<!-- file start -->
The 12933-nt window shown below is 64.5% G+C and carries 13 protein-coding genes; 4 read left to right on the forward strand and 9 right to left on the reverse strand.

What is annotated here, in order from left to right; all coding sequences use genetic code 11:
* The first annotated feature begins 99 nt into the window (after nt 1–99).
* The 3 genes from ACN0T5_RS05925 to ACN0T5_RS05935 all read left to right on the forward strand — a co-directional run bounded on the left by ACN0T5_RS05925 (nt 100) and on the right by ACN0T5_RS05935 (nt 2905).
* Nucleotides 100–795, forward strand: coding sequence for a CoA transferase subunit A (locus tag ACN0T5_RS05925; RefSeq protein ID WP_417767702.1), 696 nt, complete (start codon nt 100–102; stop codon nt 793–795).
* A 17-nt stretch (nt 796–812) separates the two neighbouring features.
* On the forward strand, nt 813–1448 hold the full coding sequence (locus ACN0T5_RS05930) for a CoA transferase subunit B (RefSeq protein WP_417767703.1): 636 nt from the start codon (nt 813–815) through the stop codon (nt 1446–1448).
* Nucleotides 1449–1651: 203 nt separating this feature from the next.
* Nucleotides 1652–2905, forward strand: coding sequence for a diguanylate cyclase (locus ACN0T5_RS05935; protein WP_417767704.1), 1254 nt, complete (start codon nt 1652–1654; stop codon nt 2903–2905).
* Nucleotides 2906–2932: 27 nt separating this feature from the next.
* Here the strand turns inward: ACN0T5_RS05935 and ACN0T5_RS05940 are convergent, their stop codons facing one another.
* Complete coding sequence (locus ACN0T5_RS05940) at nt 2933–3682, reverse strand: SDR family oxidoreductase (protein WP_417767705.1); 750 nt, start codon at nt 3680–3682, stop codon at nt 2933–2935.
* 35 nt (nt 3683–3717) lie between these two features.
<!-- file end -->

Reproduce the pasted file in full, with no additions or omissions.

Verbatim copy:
The 12933-nt window shown below is 64.5% G+C and carries 13 protein-coding genes; 4 read left to right on the forward strand and 9 right to left on the reverse strand.

What is annotated here, in order from left to right; all coding sequences use genetic code 11:
* The first annotated feature begins 99 nt into the window (after nt 1–99).
* The 3 genes from ACN0T5_RS05925 to ACN0T5_RS05935 all read left to right on the forward strand — a co-directional run bounded on the left by ACN0T5_RS05925 (nt 100) and on the right by ACN0T5_RS05935 (nt 2905).
* Nucleotides 100–795, forward strand: coding sequence for a CoA transferase subunit A (locus tag ACN0T5_RS05925; RefSeq protein ID WP_417767702.1), 696 nt, complete (start codon nt 100–102; stop codon nt 793–795).
* A 17-nt stretch (nt 796–812) separates the two neighbouring features.
* On the forward strand, nt 813–1448 hold the full coding sequence (locus ACN0T5_RS05930) for a CoA transferase subunit B (RefSeq protein WP_417767703.1): 636 nt from the start codon (nt 813–815) through the stop codon (nt 1446–1448).
* Nucleotides 1449–1651: 203 nt separating this feature from the next.
* Nucleotides 1652–2905, forward strand: coding sequence for a diguanylate cyclase (locus ACN0T5_RS05935; protein WP_417767704.1), 1254 nt, complete (start codon nt 1652–1654; stop codon nt 2903–2905).
* Nucleotides 2906–2932: 27 nt separating this feature from the next.
* Here the strand turns inward: ACN0T5_RS05935 and ACN0T5_RS05940 are convergent, their stop codons facing one another.
* Complete coding sequence (locus ACN0T5_RS05940) at nt 2933–3682, reverse strand: SDR family oxidoreductase (protein WP_417767705.1); 750 nt, start codon at nt 3680–3682, stop codon at nt 2933–2935.
* 35 nt (nt 3683–3717) lie between these two features.